Going Underground: Travel Beneath the Metropolis 1863-2013
David Pike
Hitchcock’s Underground
18 January 2013
Alfred Hitchcock (wikipedia)

Alfred Hitchcock (wikipedia)

Abstract: “Hitchcock’s Underground” studies the fascinating intersection between one of cinema’s foremost directors and perhaps London’s most frequently filmed settings. Unlike a number of his contemporaries—Fritz Lang, to name a prominent example—Alfred Hitchcock used underground settings sparingly in his career. He generally preferred to create suspense from the paradox of entrapment in an open space than the more conventional spatial dynamic of confinement below the ground. The primary exception to this pattern is the cellar setting in the Hollywood films Notorious and Psycho; however, this paper will examine the other use Hitchcock made of subterranean—the London Underground as setting in his London films of the 1920s. The Underground figures physically or as a plot element in Downhill (1927), Blackmail (1929), Rich and Strange (1931), and Sabotage (1936), making it a significant setting among his London films, and making his engagement with the setting one of the most sustained of the period. This paper will present the films in the context of cinematic representations of the Underground during the interwar years—key years in its development as a spatial icon of city—and in the context of Hitchcock’s extensive meditation on the cityscape of London from the first film he directed (Number 13, 1922) until he left for Hollywood during the war. For Hitchcock, the Underground was a photogenic space of urban modernity, but it was not, as it had been for the 19th century and would continue to be in many cinematic cityscapes, a space distinct from the world above.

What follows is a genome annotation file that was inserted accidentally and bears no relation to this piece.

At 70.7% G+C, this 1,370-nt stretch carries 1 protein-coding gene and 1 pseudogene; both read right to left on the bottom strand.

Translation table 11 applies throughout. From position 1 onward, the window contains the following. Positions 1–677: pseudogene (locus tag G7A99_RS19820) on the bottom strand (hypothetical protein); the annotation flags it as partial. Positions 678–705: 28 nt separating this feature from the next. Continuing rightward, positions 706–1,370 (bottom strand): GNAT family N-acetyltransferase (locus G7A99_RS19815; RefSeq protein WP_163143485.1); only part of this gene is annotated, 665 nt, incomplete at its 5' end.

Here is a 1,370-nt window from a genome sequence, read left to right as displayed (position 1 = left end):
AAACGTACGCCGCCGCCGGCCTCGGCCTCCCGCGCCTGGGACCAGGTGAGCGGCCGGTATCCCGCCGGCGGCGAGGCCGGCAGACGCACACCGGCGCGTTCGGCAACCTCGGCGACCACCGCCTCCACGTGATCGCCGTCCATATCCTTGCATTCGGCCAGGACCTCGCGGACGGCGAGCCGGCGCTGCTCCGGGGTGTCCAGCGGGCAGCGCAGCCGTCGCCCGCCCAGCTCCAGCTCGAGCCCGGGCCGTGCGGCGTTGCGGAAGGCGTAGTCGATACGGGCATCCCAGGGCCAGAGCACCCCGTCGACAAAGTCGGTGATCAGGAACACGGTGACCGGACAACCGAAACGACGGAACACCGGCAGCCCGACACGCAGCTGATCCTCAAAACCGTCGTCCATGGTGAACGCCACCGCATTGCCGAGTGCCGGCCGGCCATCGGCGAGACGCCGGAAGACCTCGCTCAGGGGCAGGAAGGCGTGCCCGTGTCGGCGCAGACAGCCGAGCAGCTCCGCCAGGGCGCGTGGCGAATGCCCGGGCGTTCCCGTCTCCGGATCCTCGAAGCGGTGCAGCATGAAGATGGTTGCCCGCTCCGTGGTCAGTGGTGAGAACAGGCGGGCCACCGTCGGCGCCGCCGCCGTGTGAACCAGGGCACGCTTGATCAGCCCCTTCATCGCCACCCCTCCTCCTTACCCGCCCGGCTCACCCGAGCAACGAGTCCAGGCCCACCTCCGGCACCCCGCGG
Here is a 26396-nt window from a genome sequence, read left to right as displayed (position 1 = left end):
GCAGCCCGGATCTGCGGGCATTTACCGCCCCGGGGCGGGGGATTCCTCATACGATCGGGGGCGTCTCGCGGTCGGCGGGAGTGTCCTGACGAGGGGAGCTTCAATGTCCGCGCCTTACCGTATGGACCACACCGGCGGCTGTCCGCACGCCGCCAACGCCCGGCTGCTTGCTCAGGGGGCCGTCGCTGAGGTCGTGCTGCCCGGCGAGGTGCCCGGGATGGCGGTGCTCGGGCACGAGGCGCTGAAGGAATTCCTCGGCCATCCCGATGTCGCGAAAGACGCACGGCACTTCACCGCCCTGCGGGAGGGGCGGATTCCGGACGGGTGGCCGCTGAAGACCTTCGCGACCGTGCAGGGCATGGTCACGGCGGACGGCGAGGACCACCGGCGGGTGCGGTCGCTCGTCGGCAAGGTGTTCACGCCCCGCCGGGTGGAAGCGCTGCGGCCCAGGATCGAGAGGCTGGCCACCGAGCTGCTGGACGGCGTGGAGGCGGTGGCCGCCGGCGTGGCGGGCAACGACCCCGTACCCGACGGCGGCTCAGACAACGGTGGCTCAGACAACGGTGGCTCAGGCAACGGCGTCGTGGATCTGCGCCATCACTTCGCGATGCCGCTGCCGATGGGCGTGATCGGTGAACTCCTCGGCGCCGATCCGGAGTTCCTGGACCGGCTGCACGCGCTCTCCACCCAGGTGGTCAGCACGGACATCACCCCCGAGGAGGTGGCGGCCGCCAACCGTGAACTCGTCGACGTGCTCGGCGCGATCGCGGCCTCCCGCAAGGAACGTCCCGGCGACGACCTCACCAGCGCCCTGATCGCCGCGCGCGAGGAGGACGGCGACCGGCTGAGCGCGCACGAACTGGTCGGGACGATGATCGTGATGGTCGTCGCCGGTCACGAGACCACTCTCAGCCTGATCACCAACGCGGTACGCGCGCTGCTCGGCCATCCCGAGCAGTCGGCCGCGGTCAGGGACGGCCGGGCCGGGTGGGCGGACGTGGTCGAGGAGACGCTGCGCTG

Biography: David L. Pike is Professor in the Department of Literature, American University, Washington DC.  He is the author of Metropolis on the Styx: The Underworlds of Modern Urban Culture, 1800–2001 (2007) and Subterranean Cities: The World beneath Paris and London 1800–1945 (2005), shortlisted for the 2006 Modernist Studies Association book prize, and of articles on medieval literature, modernism, film, and Paris and London. From 1993 to 1995, Professor Pike was Mellon Postdoctoral Fellow in the Society of Fellows in the Humanities at Columbia University.

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